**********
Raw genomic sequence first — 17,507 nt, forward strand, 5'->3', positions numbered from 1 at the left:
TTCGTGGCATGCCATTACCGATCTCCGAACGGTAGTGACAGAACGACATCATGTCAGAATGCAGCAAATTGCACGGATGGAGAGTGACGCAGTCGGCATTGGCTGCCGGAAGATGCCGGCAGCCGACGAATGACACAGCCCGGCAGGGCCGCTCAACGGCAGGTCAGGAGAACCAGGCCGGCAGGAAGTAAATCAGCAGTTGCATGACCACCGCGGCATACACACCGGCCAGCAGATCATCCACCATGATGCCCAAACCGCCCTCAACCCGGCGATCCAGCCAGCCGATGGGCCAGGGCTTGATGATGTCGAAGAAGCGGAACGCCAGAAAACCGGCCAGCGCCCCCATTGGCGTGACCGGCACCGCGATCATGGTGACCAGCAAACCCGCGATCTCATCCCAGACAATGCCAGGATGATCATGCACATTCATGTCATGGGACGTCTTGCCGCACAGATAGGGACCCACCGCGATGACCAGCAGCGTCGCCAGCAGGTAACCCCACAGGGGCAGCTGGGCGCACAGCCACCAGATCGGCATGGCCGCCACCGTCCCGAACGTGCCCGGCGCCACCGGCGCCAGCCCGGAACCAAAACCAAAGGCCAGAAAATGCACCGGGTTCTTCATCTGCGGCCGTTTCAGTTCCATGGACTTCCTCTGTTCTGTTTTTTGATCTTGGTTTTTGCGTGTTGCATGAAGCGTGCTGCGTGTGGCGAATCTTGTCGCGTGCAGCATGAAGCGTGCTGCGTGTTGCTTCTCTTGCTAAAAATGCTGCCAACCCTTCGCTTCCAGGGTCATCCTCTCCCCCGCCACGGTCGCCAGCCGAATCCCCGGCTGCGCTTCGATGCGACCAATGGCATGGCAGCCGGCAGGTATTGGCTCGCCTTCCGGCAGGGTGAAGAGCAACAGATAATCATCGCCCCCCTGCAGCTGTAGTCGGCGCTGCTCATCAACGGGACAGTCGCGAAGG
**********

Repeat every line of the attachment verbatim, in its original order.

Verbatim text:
Raw genomic sequence first — 17,507 nt, forward strand, 5'->3', positions numbered from 1 at the left:
TTCGTGGCATGCCATTACCGATCTCCGAACGGTAGTGACAGAACGACATCATGTCAGAATGCAGCAAATTGCACGGATGGAGAGTGACGCAGTCGGCATTGGCTGCCGGAAGATGCCGGCAGCCGACGAATGACACAGCCCGGCAGGGCCGCTCAACGGCAGGTCAGGAGAACCAGGCCGGCAGGAAGTAAATCAGCAGTTGCATGACCACCGCGGCATACACACCGGCCAGCAGATCATCCACCATGATGCCCAAACCGCCCTCAACCCGGCGATCCAGCCAGCCGATGGGCCAGGGCTTGATGATGTCGAAGAAGCGGAACGCCAGAAAACCGGCCAGCGCCCCCATTGGCGTGACCGGCACCGCGATCATGGTGACCAGCAAACCCGCGATCTCATCCCAGACAATGCCAGGATGATCATGCACATTCATGTCATGGGACGTCTTGCCGCACAGATAGGGACCCACCGCGATGACCAGCAGCGTCGCCAGCAGGTAACCCCACAGGGGCAGCTGGGCGCACAGCCACCAGATCGGCATGGCCGCCACCGTCCCGAACGTGCCCGGCGCCACCGGCGCCAGCCCGGAACCAAAACCAAAGGCCAGAAAATGCACCGGGTTCTTCATCTGCGGCCGTTTCAGTTCCATGGACTTCCTCTGTTCTGTTTTTTGATCTTGGTTTTTGCGTGTTGCATGAAGCGTGCTGCGTGTGGCGAATCTTGTCGCGTGCAGCATGAAGCGTGCTGCGTGTTGCTTCTCTTGCTAAAAATGCTGCCAACCCTTCGCTTCCAGGGTCATCCTCTCCCCCGCCACGGTCGCCAGCCGAATCCCCGGCTGCGCTTCGATGCGACCAATGGCATGGCAGCCGGCAGGTATTGGCTCGCCTTCCGGCAGGGTGAAGAGCAACAGATAATCATCGCCCCCCTGCAGCTGTAGTCGGCGCTGCTCATCAACGGGACAGTCGCGAAGG